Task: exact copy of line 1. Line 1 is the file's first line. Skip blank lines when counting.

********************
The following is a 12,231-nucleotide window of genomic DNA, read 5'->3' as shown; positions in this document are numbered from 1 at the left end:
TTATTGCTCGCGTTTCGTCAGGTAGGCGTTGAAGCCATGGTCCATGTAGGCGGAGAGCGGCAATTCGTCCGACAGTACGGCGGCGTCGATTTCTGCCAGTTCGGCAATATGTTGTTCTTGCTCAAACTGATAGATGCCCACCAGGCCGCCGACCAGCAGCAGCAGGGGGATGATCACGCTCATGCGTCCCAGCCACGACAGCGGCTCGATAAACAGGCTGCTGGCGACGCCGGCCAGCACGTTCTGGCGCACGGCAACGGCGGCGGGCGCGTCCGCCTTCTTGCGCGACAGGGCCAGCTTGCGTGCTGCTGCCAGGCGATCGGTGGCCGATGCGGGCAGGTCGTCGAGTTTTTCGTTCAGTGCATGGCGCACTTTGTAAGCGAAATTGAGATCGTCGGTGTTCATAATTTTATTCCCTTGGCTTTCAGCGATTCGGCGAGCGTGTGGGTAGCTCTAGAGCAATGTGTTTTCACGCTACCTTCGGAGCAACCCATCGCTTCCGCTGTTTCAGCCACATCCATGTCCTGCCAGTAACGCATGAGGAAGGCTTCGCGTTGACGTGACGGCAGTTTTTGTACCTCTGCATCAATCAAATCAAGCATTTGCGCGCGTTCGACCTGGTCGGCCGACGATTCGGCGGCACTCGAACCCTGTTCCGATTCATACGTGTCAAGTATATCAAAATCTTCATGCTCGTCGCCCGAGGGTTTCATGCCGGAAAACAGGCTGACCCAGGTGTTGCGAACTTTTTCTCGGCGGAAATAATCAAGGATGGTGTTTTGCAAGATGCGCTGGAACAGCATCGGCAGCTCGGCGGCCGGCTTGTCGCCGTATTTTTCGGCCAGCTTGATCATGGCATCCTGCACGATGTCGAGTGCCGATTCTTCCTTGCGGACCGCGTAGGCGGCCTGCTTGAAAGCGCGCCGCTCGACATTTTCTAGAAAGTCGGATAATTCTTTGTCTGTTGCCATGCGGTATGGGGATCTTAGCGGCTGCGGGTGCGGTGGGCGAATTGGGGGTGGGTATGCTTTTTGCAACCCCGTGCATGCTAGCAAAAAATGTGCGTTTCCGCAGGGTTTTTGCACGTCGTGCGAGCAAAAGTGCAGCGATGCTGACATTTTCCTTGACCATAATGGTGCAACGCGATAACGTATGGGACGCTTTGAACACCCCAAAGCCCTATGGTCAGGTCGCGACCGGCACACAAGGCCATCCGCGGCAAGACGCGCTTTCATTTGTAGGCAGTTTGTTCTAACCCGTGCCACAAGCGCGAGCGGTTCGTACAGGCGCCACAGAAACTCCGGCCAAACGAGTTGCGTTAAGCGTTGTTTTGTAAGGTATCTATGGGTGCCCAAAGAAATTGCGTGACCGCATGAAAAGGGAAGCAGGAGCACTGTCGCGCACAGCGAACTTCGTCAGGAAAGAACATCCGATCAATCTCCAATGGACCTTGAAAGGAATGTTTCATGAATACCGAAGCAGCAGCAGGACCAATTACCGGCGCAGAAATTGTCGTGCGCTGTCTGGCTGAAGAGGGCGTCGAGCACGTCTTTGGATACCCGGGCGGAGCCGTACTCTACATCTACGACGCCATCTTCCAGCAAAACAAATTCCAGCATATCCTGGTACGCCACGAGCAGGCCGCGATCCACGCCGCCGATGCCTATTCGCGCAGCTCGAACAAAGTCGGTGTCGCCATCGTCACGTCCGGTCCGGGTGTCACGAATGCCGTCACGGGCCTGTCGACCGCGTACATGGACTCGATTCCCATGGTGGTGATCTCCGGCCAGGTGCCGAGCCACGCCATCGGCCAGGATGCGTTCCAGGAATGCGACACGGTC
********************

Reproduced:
The following is a 12,231-nucleotide window of genomic DNA, read 5'->3' as shown; positions in this document are numbered from 1 at the left end: